More of an inspirational board this time.

Once upon a time, Katia dresses basic. But forgive me, sometimes practicality prevails over complication, especially on tiresome mornings at uni where there is zero motivation to wear more than leggings and a sweatshirt. Pulled out some timeless basics and combined them with a few micro-trends. In other words,

  • dark grey skinnies (timeless),
  • a silk tank (luxe),
  • along with a deconstructed blazer (professionalism),
  • complimented with loafers (menswear)
  • and finally, a delicate string tied to my neck (seventies).

Speaking of leggings and sweatshirts, let’s talk culturally typical “uniforms”.  Have you ever noticed that depending on the sociocultural environment in which you’ve bloomed, you tend to incline to an almost stereotypical style? Let me give an example. In a contemporary urban North American setting, a recurring female student outfit would converge towards leggings, a sweatshirt, and some variation of combat boots. Although not indefinite and exclusively limited to that, it pretty much sums it up. Nothing special, right, even obvious. Now, where the variation is stressed is that this “basic” uniform completely differs within other cultures (let’s not even mention subcultures). Attending a college with a lot of French students, it is interesting to observe their take on this uniform: all black everything, especially black skinnies, a cocoon coat, a HUGE scarf, and above all white kicks.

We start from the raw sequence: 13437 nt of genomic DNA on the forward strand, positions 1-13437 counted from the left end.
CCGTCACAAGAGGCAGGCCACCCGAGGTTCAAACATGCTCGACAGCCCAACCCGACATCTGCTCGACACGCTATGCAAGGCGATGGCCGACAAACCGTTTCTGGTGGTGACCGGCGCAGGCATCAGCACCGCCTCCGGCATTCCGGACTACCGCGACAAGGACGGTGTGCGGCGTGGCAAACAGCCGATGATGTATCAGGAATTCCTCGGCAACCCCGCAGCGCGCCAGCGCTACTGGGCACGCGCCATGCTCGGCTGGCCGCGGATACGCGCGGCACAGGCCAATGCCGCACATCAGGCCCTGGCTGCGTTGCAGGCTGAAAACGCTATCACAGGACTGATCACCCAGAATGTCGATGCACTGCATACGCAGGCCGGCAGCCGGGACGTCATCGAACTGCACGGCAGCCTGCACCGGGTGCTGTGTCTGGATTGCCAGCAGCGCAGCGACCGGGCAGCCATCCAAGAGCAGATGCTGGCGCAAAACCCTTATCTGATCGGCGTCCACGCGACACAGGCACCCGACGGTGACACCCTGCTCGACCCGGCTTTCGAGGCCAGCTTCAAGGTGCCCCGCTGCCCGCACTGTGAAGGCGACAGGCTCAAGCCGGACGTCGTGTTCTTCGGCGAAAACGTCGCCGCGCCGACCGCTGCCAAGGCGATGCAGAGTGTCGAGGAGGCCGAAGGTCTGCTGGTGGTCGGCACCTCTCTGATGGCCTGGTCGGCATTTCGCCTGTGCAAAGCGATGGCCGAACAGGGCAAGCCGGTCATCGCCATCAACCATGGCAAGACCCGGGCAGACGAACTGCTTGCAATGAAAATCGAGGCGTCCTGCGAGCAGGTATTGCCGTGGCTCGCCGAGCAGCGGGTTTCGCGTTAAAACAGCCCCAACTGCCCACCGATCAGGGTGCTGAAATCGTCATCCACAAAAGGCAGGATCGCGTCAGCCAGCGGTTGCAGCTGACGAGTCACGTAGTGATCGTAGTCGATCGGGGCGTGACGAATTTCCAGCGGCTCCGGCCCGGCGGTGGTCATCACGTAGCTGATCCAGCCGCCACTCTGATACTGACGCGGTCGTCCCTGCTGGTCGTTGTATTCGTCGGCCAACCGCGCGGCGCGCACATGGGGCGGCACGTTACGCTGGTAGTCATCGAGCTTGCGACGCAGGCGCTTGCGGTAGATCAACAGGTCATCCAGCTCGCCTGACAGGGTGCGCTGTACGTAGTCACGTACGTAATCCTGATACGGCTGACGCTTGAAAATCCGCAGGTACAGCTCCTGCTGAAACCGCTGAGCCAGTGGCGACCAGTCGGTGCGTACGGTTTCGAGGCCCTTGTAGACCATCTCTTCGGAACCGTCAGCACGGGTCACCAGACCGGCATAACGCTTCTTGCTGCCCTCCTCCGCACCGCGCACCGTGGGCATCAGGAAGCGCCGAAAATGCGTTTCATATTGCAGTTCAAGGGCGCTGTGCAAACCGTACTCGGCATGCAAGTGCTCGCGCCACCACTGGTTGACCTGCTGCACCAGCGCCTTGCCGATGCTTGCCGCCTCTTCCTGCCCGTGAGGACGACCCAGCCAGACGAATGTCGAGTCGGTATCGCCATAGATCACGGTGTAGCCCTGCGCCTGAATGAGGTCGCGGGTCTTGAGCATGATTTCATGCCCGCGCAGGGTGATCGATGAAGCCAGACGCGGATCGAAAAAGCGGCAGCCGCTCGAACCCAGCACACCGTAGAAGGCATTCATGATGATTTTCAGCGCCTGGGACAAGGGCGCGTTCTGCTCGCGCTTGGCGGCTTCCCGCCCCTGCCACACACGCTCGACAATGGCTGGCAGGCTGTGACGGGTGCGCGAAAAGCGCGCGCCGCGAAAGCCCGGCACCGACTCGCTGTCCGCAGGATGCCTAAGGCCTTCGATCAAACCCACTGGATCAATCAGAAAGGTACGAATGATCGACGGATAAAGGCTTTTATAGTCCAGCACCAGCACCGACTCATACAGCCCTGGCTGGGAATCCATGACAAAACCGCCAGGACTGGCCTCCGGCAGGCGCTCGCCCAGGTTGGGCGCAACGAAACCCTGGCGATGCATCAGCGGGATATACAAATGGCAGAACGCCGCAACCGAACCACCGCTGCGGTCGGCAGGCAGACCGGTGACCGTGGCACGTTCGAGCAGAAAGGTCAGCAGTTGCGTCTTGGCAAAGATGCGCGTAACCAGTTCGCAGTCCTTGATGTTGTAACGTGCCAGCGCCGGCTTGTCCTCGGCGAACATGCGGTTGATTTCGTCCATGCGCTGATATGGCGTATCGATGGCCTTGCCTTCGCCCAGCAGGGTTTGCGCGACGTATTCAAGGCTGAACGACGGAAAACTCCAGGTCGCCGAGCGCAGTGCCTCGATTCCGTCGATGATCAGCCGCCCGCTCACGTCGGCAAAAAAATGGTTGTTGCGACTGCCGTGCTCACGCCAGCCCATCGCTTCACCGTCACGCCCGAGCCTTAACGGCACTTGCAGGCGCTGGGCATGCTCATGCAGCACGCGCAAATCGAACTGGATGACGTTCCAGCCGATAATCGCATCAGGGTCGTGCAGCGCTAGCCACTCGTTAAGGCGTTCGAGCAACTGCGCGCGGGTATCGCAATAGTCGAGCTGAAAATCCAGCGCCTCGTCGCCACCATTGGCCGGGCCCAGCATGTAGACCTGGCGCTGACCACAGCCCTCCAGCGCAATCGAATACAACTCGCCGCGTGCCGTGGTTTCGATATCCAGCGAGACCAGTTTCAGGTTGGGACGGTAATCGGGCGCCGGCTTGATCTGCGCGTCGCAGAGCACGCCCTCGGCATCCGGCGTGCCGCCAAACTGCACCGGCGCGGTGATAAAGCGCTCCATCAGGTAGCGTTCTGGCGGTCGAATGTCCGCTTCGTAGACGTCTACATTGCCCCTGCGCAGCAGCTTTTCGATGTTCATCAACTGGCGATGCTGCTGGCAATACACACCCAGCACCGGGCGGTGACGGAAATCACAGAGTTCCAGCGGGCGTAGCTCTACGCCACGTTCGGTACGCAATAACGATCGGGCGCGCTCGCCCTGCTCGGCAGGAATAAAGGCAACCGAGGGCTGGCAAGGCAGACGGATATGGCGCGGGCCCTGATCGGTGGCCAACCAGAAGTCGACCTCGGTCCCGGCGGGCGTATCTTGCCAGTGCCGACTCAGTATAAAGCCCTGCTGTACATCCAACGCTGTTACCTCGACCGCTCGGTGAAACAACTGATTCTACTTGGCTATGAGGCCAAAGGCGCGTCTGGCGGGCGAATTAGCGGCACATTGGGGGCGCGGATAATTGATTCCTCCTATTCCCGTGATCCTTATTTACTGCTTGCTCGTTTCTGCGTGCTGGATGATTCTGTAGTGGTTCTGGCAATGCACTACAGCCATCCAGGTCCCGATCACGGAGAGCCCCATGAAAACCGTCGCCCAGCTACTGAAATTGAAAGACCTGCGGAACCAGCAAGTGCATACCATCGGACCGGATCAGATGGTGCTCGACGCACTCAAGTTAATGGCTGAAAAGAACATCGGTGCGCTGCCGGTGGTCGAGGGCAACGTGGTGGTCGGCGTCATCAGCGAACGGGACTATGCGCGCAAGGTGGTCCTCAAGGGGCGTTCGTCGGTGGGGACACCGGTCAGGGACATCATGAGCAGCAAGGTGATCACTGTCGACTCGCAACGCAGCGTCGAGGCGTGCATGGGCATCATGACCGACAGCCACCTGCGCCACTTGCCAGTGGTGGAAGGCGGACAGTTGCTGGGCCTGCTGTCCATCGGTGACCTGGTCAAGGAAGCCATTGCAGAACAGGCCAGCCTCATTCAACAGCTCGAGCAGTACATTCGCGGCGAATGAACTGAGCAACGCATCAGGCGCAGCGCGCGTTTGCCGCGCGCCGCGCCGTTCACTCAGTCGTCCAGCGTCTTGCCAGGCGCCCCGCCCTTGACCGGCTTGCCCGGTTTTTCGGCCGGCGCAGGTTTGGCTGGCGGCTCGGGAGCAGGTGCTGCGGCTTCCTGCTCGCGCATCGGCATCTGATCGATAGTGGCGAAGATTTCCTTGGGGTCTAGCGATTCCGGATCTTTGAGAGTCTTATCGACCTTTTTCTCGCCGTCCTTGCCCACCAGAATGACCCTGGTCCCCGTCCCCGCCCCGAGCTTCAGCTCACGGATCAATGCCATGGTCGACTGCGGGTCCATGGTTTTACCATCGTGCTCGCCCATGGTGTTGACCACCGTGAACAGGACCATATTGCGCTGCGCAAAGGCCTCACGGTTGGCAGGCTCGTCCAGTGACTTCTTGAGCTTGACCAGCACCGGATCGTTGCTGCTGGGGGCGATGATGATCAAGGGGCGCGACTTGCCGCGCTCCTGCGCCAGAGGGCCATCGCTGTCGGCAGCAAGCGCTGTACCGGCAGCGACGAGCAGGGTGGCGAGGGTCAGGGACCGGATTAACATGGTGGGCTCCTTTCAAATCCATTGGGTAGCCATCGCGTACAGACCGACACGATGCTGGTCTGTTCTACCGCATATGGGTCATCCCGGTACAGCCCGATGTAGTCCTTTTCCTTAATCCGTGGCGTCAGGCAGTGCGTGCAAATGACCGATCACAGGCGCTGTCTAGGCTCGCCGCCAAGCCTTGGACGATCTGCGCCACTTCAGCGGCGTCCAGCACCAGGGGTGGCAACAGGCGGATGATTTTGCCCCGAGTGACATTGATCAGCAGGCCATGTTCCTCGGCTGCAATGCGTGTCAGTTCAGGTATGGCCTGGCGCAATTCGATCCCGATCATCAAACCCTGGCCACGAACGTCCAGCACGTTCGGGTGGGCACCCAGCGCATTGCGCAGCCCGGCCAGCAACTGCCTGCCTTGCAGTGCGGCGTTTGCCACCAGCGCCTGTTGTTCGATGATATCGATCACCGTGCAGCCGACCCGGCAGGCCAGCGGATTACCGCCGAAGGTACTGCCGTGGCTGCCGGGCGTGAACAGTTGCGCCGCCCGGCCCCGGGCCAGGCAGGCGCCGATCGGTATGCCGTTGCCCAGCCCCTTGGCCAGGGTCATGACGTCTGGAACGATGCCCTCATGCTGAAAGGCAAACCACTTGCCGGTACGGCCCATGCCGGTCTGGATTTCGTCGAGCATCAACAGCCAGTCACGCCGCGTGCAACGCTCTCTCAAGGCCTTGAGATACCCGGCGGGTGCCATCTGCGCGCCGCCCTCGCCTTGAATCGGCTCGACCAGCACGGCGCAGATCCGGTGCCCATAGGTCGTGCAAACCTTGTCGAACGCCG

Are these patterns bad? Not at all, but it just shows how easy it is to recognize a culture nowadays just through the way they dress. That concept certainly isn’t breaking news. As a matter of fact, outfitting remains one of the most distinctive parts of a heritage. But the difference resides in the fact that today’s worldwide fashion is more closely knitted than ever, along with the push of social media and all of its jet-setters, pushing towards a general stylistic convergence. Furthermore, all of this is observable in one city, within one single institution. My question is, to what extent will these differences still be observable in the future? Who knows, but hopefully we won’t all be wearing the same goofy retro-futuristic suits anytime soon.


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Photos by the lovely Dahye




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